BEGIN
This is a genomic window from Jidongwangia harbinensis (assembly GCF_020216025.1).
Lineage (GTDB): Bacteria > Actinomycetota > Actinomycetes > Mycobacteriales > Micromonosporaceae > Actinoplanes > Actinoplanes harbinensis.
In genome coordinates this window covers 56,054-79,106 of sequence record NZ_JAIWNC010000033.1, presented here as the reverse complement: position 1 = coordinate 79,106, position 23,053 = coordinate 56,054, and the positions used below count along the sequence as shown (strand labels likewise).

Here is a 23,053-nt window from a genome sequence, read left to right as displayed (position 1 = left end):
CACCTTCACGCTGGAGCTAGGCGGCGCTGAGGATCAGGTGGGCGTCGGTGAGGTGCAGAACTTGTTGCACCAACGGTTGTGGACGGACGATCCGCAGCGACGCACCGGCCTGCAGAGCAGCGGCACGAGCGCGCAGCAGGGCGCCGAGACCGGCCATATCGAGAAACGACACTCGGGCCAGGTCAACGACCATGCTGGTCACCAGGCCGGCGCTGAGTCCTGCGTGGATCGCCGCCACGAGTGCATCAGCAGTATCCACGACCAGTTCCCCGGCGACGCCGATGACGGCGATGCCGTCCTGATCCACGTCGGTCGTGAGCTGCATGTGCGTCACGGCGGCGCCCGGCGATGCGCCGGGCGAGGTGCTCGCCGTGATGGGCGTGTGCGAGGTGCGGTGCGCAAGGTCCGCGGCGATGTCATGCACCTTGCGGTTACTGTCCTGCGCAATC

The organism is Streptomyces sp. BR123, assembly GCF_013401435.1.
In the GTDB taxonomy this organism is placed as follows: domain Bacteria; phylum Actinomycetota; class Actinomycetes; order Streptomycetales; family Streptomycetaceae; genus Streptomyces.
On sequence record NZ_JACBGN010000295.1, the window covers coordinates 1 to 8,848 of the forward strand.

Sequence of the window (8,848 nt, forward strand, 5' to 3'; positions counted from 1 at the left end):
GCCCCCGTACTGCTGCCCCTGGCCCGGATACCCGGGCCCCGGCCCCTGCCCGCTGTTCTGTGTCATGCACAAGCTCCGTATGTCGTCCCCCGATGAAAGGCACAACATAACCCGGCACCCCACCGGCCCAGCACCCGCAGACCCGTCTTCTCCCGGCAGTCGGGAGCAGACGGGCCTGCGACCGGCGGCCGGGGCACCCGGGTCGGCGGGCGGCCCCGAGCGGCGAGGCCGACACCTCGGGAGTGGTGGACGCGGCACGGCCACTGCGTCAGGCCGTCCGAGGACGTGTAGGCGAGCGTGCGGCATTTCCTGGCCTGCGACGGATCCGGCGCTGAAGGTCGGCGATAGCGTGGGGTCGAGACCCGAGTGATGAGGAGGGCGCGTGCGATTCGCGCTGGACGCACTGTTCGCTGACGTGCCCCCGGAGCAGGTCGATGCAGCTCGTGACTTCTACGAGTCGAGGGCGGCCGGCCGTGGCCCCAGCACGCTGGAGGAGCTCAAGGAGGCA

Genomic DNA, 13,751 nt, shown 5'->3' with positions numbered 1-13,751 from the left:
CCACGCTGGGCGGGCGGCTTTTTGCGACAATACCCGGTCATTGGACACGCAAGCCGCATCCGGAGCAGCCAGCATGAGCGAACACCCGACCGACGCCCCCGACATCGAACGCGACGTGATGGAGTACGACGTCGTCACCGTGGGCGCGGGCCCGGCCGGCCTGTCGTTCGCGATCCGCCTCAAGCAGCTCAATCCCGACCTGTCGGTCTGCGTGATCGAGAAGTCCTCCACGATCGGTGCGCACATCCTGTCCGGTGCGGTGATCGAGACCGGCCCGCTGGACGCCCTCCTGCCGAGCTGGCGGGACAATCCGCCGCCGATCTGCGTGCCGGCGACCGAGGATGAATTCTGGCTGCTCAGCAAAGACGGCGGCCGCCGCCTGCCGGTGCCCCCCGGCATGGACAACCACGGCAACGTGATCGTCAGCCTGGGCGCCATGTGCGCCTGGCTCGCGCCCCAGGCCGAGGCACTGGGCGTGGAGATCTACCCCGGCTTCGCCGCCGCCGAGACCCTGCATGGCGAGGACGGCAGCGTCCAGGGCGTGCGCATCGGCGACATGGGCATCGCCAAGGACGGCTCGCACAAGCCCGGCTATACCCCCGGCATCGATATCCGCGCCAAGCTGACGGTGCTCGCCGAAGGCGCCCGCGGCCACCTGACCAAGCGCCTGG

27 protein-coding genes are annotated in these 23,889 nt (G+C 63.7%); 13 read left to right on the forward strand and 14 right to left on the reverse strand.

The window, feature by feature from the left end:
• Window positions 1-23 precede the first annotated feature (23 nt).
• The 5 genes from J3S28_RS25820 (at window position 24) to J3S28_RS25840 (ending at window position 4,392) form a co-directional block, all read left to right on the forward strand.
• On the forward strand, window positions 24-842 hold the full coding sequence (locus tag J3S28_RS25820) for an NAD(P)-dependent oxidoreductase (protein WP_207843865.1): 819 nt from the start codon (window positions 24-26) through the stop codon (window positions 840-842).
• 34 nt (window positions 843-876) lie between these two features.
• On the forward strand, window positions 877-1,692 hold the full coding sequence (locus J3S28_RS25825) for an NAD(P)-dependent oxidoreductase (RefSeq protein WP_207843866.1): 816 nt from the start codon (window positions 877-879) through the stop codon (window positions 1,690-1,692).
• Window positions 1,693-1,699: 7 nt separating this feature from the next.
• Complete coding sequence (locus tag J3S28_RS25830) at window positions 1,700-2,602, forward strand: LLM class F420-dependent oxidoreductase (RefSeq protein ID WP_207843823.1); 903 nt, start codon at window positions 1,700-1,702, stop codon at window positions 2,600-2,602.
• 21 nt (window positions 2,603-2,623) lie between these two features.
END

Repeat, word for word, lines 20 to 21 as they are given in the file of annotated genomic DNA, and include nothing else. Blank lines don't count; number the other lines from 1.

• Window positions 1,693-1,699: 7 nt separating this feature from the next.
• Complete coding sequence (locus tag J3S28_RS25830) at window positions 1,700-2,602, forward strand: LLM class F420-dependent oxidoreductase (RefSeq protein ID WP_207843823.1); 903 nt, start codon at window positions 1,700-1,702, stop codon at window positions 2,600-2,602.